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4. Apr 25, 2013

### MisterX

I assure you it does not have to with the ride starting. There would be a force even when ω is constant. The equation of motion can be found with Lagrangian mechanics.

To do this I am going to make θ measured upwards from the horizontal. The length to the center is $\ell$. The height relative to the center is $z = \ell sin\theta$.

The velocity squared is
$\dot{r}^2 = \ell^2 \dot{\theta}^2 + \ell^2 \omega^2 cos^2 \theta$

so here is the Lagrangian
$\mathcal{L} = \frac{1}{2}m\dot{r}^2 - mgz$
$\mathcal{L} = \frac{1}{2}m\ell^2 \dot{\theta} + \frac{1}{2}m \ell^2 \omega^2 cos^2 \theta -mg\ell sin\theta$
$\frac{\partial \mathcal{L}}{\partial \theta} = -m\ell^2\omega^2cos\theta sin\theta - mg\ell cos\theta$
$= \frac{d}{dt}\frac{\partial \mathcal{L}}{\partial \dot{\theta}} = m\ell^2\ddot{\theta}$

so here is the equation of motion

$\ell^2\ddot{\theta} = -\ell^2\omega^2cos\theta sin\theta - g\ell cos\theta$

If you solve for the equilibrium position, $\ddot{\theta} = 0$, you will get the answer as before (except with a minus sign since this theta is measured up/counterclockwise). If you want to get the actual tension that causes this to happen it is some more work but it can be done.

5. Apr 26, 2013

### jbriggs444

If you watch such a ride start, you will see that there is most definitely some motion associated with start-up. The supports on the carousel start moving and the gondolas stay in place. The resulting angle of the support cables tends to accelerate the gondolas.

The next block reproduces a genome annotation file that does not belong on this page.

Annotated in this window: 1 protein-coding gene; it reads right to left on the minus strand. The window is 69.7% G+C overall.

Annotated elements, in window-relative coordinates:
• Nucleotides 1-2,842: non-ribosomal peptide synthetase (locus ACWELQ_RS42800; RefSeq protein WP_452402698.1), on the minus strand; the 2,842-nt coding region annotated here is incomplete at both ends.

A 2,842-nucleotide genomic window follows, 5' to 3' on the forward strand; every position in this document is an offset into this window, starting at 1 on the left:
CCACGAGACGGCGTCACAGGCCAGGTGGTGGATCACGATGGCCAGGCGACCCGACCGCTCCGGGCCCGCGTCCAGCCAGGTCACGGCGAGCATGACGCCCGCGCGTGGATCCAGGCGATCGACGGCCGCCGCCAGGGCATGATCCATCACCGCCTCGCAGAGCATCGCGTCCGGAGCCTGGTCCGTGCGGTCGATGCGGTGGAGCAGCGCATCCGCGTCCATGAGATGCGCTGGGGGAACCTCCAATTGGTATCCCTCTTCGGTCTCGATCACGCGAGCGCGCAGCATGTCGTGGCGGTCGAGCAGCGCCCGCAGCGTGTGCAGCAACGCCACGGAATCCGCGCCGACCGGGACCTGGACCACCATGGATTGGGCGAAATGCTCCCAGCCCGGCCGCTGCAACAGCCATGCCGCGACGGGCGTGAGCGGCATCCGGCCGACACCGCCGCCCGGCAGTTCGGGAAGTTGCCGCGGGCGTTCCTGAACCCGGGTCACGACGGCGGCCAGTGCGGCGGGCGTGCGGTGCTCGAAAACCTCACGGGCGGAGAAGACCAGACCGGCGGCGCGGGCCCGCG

This initial acceleration is in a direction tangent to the rotation, of course.

1/4 of a rotation later, the motion imparted by that initial acceleration is no longer tangent to the rotation. It is almost entirely outward. In the rotating frame of reference we would see the direction of motion changing and attribute the perceived acceleration to "Coriolis force". In the inertial frame of reference we see straight line motion -- the tangential motion imparted initially has eventually carried the gondola farther away from the center of the carousel.

Of course, as the gondola's initial motion carries it farther from the center of the carousel on a straight line, the support frame is proceeding in its circular path. The angle of the support cables is changing. The result is continuing tangential acceleration.

In the rotating frame, Coriolis force is causing the gondola to veer away from the direction of rotation. Meanwhile the support cables are pulling it in against this force toward the equilibrium position. The gondola ends up orbitting around the equilibrium position in the direction of the carousel's rotation until the orbit is ultimately damped and equilibrium is attained.

6. May 16, 2013

### Sheldon123

Jbriggs 444,

thanks a lot for your last post, it helped me a lot to get a better understanding of the afore mentioned process.